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Despite an effort by the new Office for Sexual Assault Prevention and Response last Monday to alert students to a rash of Rohypnol poisonings, the e-mail warning only trickled out to students through a variety of House lists and did not reach one House at all.
Office director Susan B. Marine sent the e-mail, which said two students were confirmed to have been treated for consuming the “date-rape drug” at off-campus parties, to Sexual Assault and Sexual Harassment (SASH) tutors in every House, asking them to forward the warning to students.
Residents in at least half the Houses received the warning the day Marine sent it out.
But SASH tutors in Dunster, Lowell and Quincy Houses did not forward Marine’s e-mail to House lists until days and even over one week later—and Currier House residents never received it.
Marine said she asked the SASH tutors to forward the message to House residents, but that they were under no obligation to send out the e-mail. She said she does not consider it the main responsibility of the Office or of the SASH tutors to send out campus safety alerts.
“Their main duty is to be trained to support students who need assistance after being sexually assaulted,” Marine said. “They do not have any particular responsibility to be any particular mouthpiece for any particular message.”
She stressed that the Office—which was established to coordinate sexual assault prevention education and services on campus—is not in charge of coordinating the SASH tutors and that the House tutors’ extra title is indicative of a “volunteer position,” not a “job.”
“I’m not their boss,” she said. “There’s no way I can say to people you have to do something. I have to hope that people will do what I ask.”
Marine said she also sent the warning e-mail to all senior tutors, whom she said are “just as able as SASH advisors to put out information about this.”
Dunster House SASH tutor Ramona Uritescu-Lombard sent the e-mail warning to Dunster residents just last night, after telling The Crimson on Monday that she had not sent it and declining to comment further.
Both Lowell and Quincy House residents received the warning as part of House digests. Lowell disseminated it through the Lowell House News Letter this Monday and Quincy’s newsletter Q-Tips published it on Friday.
Lowell SASH tutor Debra A. Sorenson wrote in an e-mail that she submitted the warning last week to run in Lowell’s newsletter, which is published on Mondays, but must have “missed the previous submission deadline by a day or two.”
A student in Winthrop House forwarded the e-mail to Throptalk shortly after Marine sent it.
The College established the Office, headed by Marine, last spring after a year and a half of agitation by the Coalition Against Sexual Assault and Violence (CASV) for greater centralization of resources for sexual assault victims and a more comprehensive sexual assault prevention education program.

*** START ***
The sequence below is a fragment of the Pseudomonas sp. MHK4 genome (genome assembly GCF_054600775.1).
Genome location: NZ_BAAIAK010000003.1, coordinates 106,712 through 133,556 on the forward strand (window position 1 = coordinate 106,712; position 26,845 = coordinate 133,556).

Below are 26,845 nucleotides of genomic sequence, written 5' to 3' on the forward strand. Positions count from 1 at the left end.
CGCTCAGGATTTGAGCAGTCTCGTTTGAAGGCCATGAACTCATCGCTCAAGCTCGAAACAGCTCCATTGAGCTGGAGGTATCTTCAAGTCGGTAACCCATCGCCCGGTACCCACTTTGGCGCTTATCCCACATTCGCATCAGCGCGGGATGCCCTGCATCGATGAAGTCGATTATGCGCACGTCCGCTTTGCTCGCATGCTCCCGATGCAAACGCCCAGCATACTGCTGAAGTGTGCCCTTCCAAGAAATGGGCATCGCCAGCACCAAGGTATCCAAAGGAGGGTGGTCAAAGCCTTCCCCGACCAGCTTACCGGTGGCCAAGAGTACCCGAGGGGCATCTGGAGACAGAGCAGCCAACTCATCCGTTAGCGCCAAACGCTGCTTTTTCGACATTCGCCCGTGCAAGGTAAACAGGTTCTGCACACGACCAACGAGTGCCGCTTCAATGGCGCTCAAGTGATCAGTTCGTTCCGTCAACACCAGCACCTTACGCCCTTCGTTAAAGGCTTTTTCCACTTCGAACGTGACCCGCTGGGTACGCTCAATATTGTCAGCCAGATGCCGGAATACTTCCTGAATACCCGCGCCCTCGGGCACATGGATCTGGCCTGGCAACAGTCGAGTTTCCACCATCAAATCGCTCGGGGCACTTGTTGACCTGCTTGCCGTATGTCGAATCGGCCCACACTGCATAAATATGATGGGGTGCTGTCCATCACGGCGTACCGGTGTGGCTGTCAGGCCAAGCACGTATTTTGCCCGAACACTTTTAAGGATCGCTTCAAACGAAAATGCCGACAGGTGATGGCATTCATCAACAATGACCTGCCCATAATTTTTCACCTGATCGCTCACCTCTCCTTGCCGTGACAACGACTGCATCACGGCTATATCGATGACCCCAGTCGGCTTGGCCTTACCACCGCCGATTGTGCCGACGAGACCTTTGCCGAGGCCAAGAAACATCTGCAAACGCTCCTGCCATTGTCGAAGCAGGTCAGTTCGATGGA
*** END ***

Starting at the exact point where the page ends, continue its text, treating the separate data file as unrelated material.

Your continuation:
The primary responsibility of SASH tutors is to counsel and support victims of sexual assault and harassment, as well as to help organize Rape Aggression Defense (RAD) classes.
CASV member Alisha C. Johnson ’04 said she did not expect the Office to send out “all points bulletins.”
Johnson said that in the past there have been complaints that the quality of SASH tutors varies from House to House—and that the new Office is looking into the issue.
“There were many issues that people had with SASH tutors before. Some Houses had better SASH tutors than others, in terms of being available, approachable and knowledgeable about the issue. I think the Office is doing a lot to address that,” she said.
She added that the Office is still new and the University’s handling of sexual assault-related issues has already improved since its creation.
“This is a relatively new thing, this office that’s in charge of everything,” Johnson said. “I think we need to consider it in context and what the situation was last year before we had the Office.”
Marine said she will seek input on establishing a mechanism to better ensure that all students receive advisories such as last week’s e-mail. She said students have told her that e-mail is more effective than, for example, putting up fliers.
But Marine added that there is no foolproof method of alerting students to campus-wide problems.
“No system for notifying people is perfect,” she said. “I can’t think of anything we could do that would guarantee that every individual gets the information.”
Cabot House SASH tutor Therese Leung wrote in an e-mail that this was the first message Marine sent out “regarding something that should be distributed House-wide.”
Quincy House SASH tutor Renee Ann Richardson wrote in an e-mail that SASH tutors can disseminate information in a variety of ways, such as through other tutors, e-mail or informal conversations.
“The majority of SASH work is done behind the scenes (e.g., training) and on a personal basis (specific cases and informal conversations),” Richardson wrote. “This is how we make the greatest impact.”
Richardson wrote that the SASH tutors are in regular contact with Marine about training and meetings.
This is not the first time the University has had problems with sending warnings to undergraduates. Following two stabbings last February, a miscommunication between local police and the Harvard University Police Department delayed an advisory from reaching Harvard students until six days after the incident.
—Staff writer David B. Rochelson can be reached at firstname.lastname@example.org.
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